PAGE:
Saturday, August 15, 2009

Summer Reading and Listening

I've yet to develop the habit of regular posting in this blog. I say "in" and not "on" deliberately. Finding this conjunction to more accurately describe my relation to The Web and The Net. I started writing back in 2007 and haven't written since, so here is attempt number two. Starting the summer off I had two guides to my reading: the first was that I wanted to acquaint myself with more Medieval lit and the second was from two works of Agnus Fletcher, his book A New Theory for American Poetry and his recent essay Allegories without Ideas. Knowing the importance of Goethe to the Romantics I wanted to dive into the titan of Deutschland as well.

The transition between middle ages and Goethe fit nicely since my guide was the German scholar E.R. Curtius who sees Goethe and not the Renaissance as the dividing line between Pre-modern and modern societies with Goethe marking the ending not the begining of the new era. I read through Curtius masterpiece European Literature and the Latin Middle Ages, a really wonderful book. Emerson and Carlyle were devoted followers of Goethe and in Emerson's case it is likely due to his admiration of Goethe as the founder and consolidater of a whole culture. What Goethe did for Germany Emerson wished to due for America. As Goethe once said "Only by making the riches of others our own do we bring anything great into being."

From the Fletcher angle I've read books from Paul Auster, Don Delillo's The Names and Mao II, Saramago's All the Names and hoped to read Delaney's Dhalgren but haven't gotten to it and looks as though it will now be on the backburner for some time now. Also read Ashbery's long poem Flowchart a few times and am appreciating the poem more as the wave like structure becomes clearer.

On the side I read John Kinsella's Divine Comedy and am continuing to appreciate this writer more and more.

Through all this lies my dual interest in a kind of natural supernaturalism and a greater understanding of the importance of spirituality to culture and culture to life.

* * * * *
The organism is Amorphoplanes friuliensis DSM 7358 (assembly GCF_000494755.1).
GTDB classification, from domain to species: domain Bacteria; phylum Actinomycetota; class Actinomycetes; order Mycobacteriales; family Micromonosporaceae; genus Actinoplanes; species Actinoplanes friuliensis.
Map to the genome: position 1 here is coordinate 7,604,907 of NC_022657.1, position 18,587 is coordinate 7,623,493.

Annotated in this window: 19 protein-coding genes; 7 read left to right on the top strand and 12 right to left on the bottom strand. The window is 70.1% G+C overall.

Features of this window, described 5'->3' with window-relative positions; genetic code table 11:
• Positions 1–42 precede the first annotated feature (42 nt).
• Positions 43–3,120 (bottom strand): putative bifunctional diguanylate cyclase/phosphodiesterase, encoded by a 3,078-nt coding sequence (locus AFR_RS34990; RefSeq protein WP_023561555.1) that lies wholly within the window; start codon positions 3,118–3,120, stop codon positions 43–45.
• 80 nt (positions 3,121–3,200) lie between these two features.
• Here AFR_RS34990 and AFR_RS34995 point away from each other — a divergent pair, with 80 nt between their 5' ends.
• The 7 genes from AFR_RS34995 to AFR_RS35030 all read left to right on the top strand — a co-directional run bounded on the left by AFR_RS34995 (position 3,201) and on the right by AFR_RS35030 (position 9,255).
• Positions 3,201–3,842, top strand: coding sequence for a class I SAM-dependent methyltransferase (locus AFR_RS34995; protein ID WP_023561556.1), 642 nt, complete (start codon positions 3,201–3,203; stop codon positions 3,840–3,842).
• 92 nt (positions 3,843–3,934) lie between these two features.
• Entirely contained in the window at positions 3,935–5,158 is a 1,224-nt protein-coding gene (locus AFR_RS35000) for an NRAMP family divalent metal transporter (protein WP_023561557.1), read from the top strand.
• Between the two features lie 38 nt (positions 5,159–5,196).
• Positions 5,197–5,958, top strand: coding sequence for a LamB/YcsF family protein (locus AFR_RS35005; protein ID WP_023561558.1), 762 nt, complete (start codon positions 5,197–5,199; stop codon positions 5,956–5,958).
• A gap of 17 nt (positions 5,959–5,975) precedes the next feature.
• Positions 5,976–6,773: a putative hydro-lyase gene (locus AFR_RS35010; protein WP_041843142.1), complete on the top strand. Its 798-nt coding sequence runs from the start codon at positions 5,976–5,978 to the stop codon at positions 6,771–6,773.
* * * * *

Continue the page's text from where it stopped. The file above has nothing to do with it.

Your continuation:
I know this post is sloppy but hopefully it is simply a warmup.


Natasha Cunegonde said...

Wow, I am impressed by your summer reading and listening. My list is not as impressive. I would not consider it part of my "extreme reading" plan, although I read things that as a theatre person I should have read already. I read Eugene O'Neil's A MOON FOR THE MISBEGOTTON and THE ICEMAN COMETH. Brilliant plays, but I'd rather see them performed live. I also listened to the novels THE SHINING and THE KITE RUNNER while on trips from New Jersey to South Carolina.

I'm debating now whether to listen to BLEAK HOUSE or A TALE OF TWO CITIES that I have downloaded, unabridged onto my ipod while driving to and from work each day. I'm also working on ALL THE KINGS MEN.

I'm crazy impressed by your blog. I feel shallow now for spending part of my summer with Stephen King:)

Perscors said...

Just checked your post, don't get around to my blog too often as you can tell. Thanks for the kind words :)

I listen to a lot of audiobooks from audible, some of my favorites are Paul Auster's novels, especially those he narrates himself. I'd also check out my favorite novelist John Crowley's Aegypt which he is narrated himself as well. It is the first book in a quartet but unfortunately it looks like this is the only one that he reads :(